Valuing a Brewery
by Administrator on Aug 21, 2016
I have seen a number of microbreweries pop up in my market area, many in industrial areas, over the last few years. So running into the appraisal of one is not all that surprising. If you keep up with your local news stories you have probably seen some similar start-ups in your area, they are one of the few businesses that are really growing in 2016. I have read that their growth is due in part to local acceptance and in part to the popularity of American beers overseas.
The entry costs for even a small-scale brewery are relatively high if you are doing it as a commercial venture. Even if you build the brewery in an industrial area here in my Henderson, Nevada area you will have to lease or buy a 10,000 SF to 20,000 SF building that will cost you $ 700,000 to $ 2,400,000 depending on its size and quality. That’s not your backyard brewery anymore its big business.
Breweries are categorized by their annual production. A microbrewery (craft beer industry) for example only brews 15,000 barrels or less per year while a regional brewery can produce 15,000 to 5,000,000 barrels in a year. Most appraisers will find that they are dealing with the valuation of small breweries.
Valuing a brewery is for appraisers not that dissimilar from valuing most types of other going-concerns. There is a real property component to be considered and a business entity. For those who have never completed an assignment with a business entity it’s better to skip it than to imagine you can learn as you go.
Appraisers have to consider the brewing industry and its trajectory, and then get down to understanding the subject property and its specific operation.
It’s very difficult to find comparable brewery sales. I’m not saying that you shouldn’t search I’m just saying that in many areas your exhaustive search may provide you with few or zero sales for comparison purposes. You may have to extend your search beyond the normal market area boundaries.
The income approach is, as you would imagine, important to the valuation of a brewery. A Discounted Cash Flow (DCF) analysis considers the value of the anticipated future cash flow in present value terms. It can provide a good indication of net operating income from the business in future years if the business is well-established and the appraiser also reasonably projects all expenses. For breweries that means all of the hard and soft costs including but not limited to supplies, personnel, equipment replacement and management.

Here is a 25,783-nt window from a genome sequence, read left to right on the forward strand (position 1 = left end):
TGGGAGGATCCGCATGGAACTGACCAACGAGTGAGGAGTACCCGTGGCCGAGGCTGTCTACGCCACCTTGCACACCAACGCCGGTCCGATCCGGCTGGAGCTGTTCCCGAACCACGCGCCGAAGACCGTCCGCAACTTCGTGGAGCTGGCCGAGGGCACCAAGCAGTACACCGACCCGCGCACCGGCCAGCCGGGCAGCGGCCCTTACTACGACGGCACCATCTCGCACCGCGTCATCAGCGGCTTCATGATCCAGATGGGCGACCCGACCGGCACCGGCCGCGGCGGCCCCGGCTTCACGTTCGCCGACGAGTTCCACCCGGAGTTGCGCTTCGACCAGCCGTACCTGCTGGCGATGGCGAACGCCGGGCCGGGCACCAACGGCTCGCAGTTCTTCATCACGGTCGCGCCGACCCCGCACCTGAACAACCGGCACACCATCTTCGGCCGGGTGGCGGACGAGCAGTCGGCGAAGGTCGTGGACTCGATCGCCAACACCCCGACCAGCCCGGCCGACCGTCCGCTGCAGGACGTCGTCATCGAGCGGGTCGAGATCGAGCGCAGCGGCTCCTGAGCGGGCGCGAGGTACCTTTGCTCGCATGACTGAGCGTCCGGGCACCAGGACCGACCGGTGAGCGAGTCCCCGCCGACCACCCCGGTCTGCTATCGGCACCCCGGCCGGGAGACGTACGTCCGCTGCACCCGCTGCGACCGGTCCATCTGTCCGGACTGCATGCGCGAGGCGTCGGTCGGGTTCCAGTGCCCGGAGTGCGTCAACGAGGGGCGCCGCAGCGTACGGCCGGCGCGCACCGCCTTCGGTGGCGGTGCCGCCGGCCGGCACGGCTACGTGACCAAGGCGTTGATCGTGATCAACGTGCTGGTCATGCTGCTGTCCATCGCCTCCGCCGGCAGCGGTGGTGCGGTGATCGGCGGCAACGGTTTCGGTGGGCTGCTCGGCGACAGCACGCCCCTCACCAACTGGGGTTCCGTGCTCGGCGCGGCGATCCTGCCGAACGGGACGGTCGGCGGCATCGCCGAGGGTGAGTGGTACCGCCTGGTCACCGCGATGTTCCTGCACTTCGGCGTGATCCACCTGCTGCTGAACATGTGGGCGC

Appraisers must take a hard look at the balance sheet and the income and expense reports and make decisions about the reasonableness of them. All kinds of things can be added to or subtracted from the books that are not reasonably related to the operation of the business.
Most appraisers will consider net income multipliers (NIM) and gross income multipliers (GIM) that many in the industry cling to. Appraisers generally do not however give them a great deal of weight in their analyses.
Establishing a capitalization rate is important and finding a direct rate based on local sales may be impossible. Many businesses are valued base on a direct rate taken from a broad range of sales over multiple states and a build-up method that considers investor risk. Getting the capitalization rate right is important since even a small error can bias your value opinion up or down significantly.
The cost of brewery equipment, as you can imagine, can vary considerably from one brewery to another. The equipment usually only lasts for maybe 10 to 15 years and equipment costs for a brewery are of course tied to its brewing capacity.
I have had assignments where a brewery existed and only the real property and equipment required valuation. In this scenario there is little or no reliance on the income approach and in fact there may be no income to analyze. More often an owner wants to sell or finance an operational brewery so the going concern must be valued.
The cost approach is always challenging and if you don’t feel that you are qualified to identify and correctly consider the equipment and determine its replacement cost new (RCN) and depreciation it is better to get help than to guess. The land value, building and equipment costs may be the easiest part of your appraisal but they are only the physical component.
For more appraisal information contact Glenn J. Rigdon MA, MRICS, ASA is a Las Vegas / Henderson Nevada based appraiser who can be contacted via email or via his business website known as Appraiser Las Vegas (http://www.appraiserlasvegas.com), or you can also click on “Contact Us” on the home page of this website or visit my public profile at LinkedIn at http://www.linkedin.com/pub/glenn-rigdon-ma-mrics-asa/1a/30b/879/
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